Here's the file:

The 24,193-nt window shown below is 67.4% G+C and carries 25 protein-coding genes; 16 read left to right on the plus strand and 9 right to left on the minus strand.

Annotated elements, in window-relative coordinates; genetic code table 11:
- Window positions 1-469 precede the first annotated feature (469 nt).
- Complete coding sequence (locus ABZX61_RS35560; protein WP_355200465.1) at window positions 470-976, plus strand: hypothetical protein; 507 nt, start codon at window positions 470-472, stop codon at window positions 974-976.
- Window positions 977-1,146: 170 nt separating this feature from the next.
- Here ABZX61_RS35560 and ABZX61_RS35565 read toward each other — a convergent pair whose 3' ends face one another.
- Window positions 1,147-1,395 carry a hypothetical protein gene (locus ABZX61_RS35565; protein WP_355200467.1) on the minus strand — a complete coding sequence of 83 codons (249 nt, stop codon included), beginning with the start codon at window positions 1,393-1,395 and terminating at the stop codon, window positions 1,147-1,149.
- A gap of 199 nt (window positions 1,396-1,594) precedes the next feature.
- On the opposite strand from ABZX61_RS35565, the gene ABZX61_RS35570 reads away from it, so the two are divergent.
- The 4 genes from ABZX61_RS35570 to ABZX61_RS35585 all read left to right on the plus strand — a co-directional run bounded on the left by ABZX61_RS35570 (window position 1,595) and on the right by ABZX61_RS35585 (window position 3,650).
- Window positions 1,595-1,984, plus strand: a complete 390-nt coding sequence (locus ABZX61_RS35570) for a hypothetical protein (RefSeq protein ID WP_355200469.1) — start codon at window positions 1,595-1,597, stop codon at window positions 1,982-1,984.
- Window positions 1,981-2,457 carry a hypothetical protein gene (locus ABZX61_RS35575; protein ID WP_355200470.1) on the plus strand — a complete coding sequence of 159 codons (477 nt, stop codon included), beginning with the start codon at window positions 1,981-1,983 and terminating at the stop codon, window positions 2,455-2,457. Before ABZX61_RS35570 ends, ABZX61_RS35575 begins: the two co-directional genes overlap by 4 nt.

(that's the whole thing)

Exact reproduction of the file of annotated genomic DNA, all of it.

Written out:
The 24,193-nt window shown below is 67.4% G+C and carries 25 protein-coding genes; 16 read left to right on the plus strand and 9 right to left on the minus strand.

Annotated elements, in window-relative coordinates; genetic code table 11:
- Window positions 1-469 precede the first annotated feature (469 nt).
- Complete coding sequence (locus ABZX61_RS35560; protein WP_355200465.1) at window positions 470-976, plus strand: hypothetical protein; 507 nt, start codon at window positions 470-472, stop codon at window positions 974-976.
- Window positions 977-1,146: 170 nt separating this feature from the next.
- Here ABZX61_RS35560 and ABZX61_RS35565 read toward each other — a convergent pair whose 3' ends face one another.
- Window positions 1,147-1,395 carry a hypothetical protein gene (locus ABZX61_RS35565; protein WP_355200467.1) on the minus strand — a complete coding sequence of 83 codons (249 nt, stop codon included), beginning with the start codon at window positions 1,393-1,395 and terminating at the stop codon, window positions 1,147-1,149.
- A gap of 199 nt (window positions 1,396-1,594) precedes the next feature.
- On the opposite strand from ABZX61_RS35565, the gene ABZX61_RS35570 reads away from it, so the two are divergent.
- The 4 genes from ABZX61_RS35570 to ABZX61_RS35585 all read left to right on the plus strand — a co-directional run bounded on the left by ABZX61_RS35570 (window position 1,595) and on the right by ABZX61_RS35585 (window position 3,650).
- Window positions 1,595-1,984, plus strand: a complete 390-nt coding sequence (locus ABZX61_RS35570) for a hypothetical protein (RefSeq protein ID WP_355200469.1) — start codon at window positions 1,595-1,597, stop codon at window positions 1,982-1,984.
- Window positions 1,981-2,457 carry a hypothetical protein gene (locus ABZX61_RS35575; protein ID WP_355200470.1) on the plus strand — a complete coding sequence of 159 codons (477 nt, stop codon included), beginning with the start codon at window positions 1,981-1,983 and terminating at the stop codon, window positions 2,455-2,457. Before ABZX61_RS35570 ends, ABZX61_RS35575 begins: the two co-directional genes overlap by 4 nt.